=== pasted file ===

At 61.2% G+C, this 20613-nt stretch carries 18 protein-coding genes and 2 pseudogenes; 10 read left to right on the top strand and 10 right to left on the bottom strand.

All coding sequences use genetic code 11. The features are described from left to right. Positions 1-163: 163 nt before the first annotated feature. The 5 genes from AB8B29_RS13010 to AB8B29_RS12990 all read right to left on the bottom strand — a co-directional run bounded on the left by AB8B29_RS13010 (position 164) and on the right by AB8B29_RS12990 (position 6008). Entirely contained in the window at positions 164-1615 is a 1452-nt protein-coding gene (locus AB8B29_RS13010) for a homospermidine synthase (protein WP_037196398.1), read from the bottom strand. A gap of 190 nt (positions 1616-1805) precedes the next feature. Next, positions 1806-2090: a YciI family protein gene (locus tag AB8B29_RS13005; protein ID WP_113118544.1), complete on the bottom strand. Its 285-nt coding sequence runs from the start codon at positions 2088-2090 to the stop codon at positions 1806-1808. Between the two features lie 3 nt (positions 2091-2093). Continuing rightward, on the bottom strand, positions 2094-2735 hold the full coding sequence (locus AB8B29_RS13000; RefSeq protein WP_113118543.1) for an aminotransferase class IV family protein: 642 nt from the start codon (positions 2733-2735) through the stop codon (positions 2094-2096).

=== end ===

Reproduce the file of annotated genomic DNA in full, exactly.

At 61.2% G+C, this 20613-nt stretch carries 18 protein-coding genes and 2 pseudogenes; 10 read left to right on the top strand and 10 right to left on the bottom strand.

All coding sequences use genetic code 11. The features are described from left to right. Positions 1-163: 163 nt before the first annotated feature. The 5 genes from AB8B29_RS13010 to AB8B29_RS12990 all read right to left on the bottom strand — a co-directional run bounded on the left by AB8B29_RS13010 (position 164) and on the right by AB8B29_RS12990 (position 6008). Entirely contained in the window at positions 164-1615 is a 1452-nt protein-coding gene (locus AB8B29_RS13010) for a homospermidine synthase (protein WP_037196398.1), read from the bottom strand. A gap of 190 nt (positions 1616-1805) precedes the next feature. Next, positions 1806-2090: a YciI family protein gene (locus tag AB8B29_RS13005; protein ID WP_113118544.1), complete on the bottom strand. Its 285-nt coding sequence runs from the start codon at positions 2088-2090 to the stop codon at positions 1806-1808. Between the two features lie 3 nt (positions 2091-2093). Continuing rightward, on the bottom strand, positions 2094-2735 hold the full coding sequence (locus AB8B29_RS13000; RefSeq protein WP_113118543.1) for an aminotransferase class IV family protein: 642 nt from the start codon (positions 2733-2735) through the stop codon (positions 2094-2096).